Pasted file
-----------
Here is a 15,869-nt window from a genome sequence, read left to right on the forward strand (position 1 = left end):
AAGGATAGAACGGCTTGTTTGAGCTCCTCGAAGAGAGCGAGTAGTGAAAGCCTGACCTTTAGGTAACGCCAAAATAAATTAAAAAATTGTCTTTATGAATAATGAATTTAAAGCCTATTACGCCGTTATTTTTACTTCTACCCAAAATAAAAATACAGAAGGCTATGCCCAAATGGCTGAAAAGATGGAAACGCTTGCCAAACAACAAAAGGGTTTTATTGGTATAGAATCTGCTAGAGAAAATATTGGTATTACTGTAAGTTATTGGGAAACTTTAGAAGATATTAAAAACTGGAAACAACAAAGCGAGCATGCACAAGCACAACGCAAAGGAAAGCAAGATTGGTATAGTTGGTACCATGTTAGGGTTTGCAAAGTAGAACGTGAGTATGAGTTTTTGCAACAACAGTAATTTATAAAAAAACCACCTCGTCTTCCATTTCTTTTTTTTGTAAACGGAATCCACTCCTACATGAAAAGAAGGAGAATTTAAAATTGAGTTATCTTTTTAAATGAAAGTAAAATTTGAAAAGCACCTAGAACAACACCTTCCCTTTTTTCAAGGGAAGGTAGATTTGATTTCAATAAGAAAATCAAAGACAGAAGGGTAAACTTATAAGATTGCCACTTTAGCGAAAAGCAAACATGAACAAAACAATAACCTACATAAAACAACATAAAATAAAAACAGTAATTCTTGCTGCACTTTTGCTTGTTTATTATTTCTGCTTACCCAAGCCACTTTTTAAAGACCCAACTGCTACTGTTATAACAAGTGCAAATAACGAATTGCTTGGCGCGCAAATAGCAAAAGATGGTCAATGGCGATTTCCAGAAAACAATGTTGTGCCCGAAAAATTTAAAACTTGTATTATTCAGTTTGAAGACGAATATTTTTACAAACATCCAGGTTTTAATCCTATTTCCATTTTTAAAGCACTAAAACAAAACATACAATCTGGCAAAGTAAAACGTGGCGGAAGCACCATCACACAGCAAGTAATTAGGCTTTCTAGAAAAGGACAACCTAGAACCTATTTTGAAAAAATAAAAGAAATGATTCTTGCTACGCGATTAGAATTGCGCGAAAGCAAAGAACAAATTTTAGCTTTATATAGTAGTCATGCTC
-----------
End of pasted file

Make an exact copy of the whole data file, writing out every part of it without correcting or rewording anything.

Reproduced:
Here is a 15,869-nt window from a genome sequence, read left to right on the forward strand (position 1 = left end):
AAGGATAGAACGGCTTGTTTGAGCTCCTCGAAGAGAGCGAGTAGTGAAAGCCTGACCTTTAGGTAACGCCAAAATAAATTAAAAAATTGTCTTTATGAATAATGAATTTAAAGCCTATTACGCCGTTATTTTTACTTCTACCCAAAATAAAAATACAGAAGGCTATGCCCAAATGGCTGAAAAGATGGAAACGCTTGCCAAACAACAAAAGGGTTTTATTGGTATAGAATCTGCTAGAGAAAATATTGGTATTACTGTAAGTTATTGGGAAACTTTAGAAGATATTAAAAACTGGAAACAACAAAGCGAGCATGCACAAGCACAACGCAAAGGAAAGCAAGATTGGTATAGTTGGTACCATGTTAGGGTTTGCAAAGTAGAACGTGAGTATGAGTTTTTGCAACAACAGTAATTTATAAAAAAACCACCTCGTCTTCCATTTCTTTTTTTTGTAAACGGAATCCACTCCTACATGAAAAGAAGGAGAATTTAAAATTGAGTTATCTTTTTAAATGAAAGTAAAATTTGAAAAGCACCTAGAACAACACCTTCCCTTTTTTCAAGGGAAGGTAGATTTGATTTCAATAAGAAAATCAAAGACAGAAGGGTAAACTTATAAGATTGCCACTTTAGCGAAAAGCAAACATGAACAAAACAATAACCTACATAAAACAACATAAAATAAAAACAGTAATTCTTGCTGCACTTTTGCTTGTTTATTATTTCTGCTTACCCAAGCCACTTTTTAAAGACCCAACTGCTACTGTTATAACAAGTGCAAATAACGAATTGCTTGGCGCGCAAATAGCAAAAGATGGTCAATGGCGATTTCCAGAAAACAATGTTGTGCCCGAAAAATTTAAAACTTGTATTATTCAGTTTGAAGACGAATATTTTTACAAACATCCAGGTTTTAATCCTATTTCCATTTTTAAAGCACTAAAACAAAACATACAATCTGGCAAAGTAAAACGTGGCGGAAGCACCATCACACAGCAAGTAATTAGGCTTTCTAGAAAAGGACAACCTAGAACCTATTTTGAAAAAATAAAAGAAATGATTCTTGCTACGCGATTAGAATTGCGCGAAAGCAAAGAACAAATTTTAGCTTTATATAGTAGTCATGCTC